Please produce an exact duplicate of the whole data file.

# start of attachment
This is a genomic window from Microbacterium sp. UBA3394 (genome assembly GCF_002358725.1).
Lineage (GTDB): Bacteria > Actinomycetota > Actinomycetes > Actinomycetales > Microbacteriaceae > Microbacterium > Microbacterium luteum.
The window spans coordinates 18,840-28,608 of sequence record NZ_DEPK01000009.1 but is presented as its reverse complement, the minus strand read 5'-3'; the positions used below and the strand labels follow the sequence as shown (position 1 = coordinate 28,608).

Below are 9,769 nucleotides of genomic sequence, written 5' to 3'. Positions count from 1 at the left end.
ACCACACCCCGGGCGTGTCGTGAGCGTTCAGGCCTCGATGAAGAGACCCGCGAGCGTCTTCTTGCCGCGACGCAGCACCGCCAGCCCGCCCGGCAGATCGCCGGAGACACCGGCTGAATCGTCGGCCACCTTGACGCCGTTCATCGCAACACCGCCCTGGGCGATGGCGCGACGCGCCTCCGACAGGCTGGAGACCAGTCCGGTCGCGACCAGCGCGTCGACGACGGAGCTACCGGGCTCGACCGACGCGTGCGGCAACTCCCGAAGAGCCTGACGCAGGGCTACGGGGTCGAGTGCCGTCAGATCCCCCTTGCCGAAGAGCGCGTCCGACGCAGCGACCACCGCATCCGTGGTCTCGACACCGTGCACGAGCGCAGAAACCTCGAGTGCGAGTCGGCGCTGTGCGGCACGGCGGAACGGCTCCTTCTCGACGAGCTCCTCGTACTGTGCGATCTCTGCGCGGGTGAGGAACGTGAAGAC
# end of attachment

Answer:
This is a genomic window from Microbacterium sp. UBA3394 (genome assembly GCF_002358725.1).
Lineage (GTDB): Bacteria > Actinomycetota > Actinomycetes > Actinomycetales > Microbacteriaceae > Microbacterium > Microbacterium luteum.
The window spans coordinates 18,840-28,608 of sequence record NZ_DEPK01000009.1 but is presented as its reverse complement, the minus strand read 5'-3'; the positions used below and the strand labels follow the sequence as shown (position 1 = coordinate 28,608).

Below are 9,769 nucleotides of genomic sequence, written 5' to 3'. Positions count from 1 at the left end.
ACCACACCCCGGGCGTGTCGTGAGCGTTCAGGCCTCGATGAAGAGACCCGCGAGCGTCTTCTTGCCGCGACGCAGCACCGCCAGCCCGCCCGGCAGATCGCCGGAGACACCGGCTGAATCGTCGGCCACCTTGACGCCGTTCATCGCAACACCGCCCTGGGCGATGGCGCGACGCGCCTCCGACAGGCTGGAGACCAGTCCGGTCGCGACCAGCGCGTCGACGACGGAGCTACCGGGCTCGACCGACGCGTGCGGCAACTCCCGAAGAGCCTGACGCAGGGCTACGGGGTCGAGTGCCGTCAGATCCCCCTTGCCGAAGAGCGCGTCCGACGCAGCGACCACCGCATCCGTGGTCTCGACACCGTGCACGAGCGCAGAAACCTCGAGTGCGAGTCGGCGCTGTGCGGCACGGCGGAACGGCTCCTTCTCGACGAGCTCCTCGTACTGTGCGATCTCTGCGCGGGTGAGGAACGTGAAGAC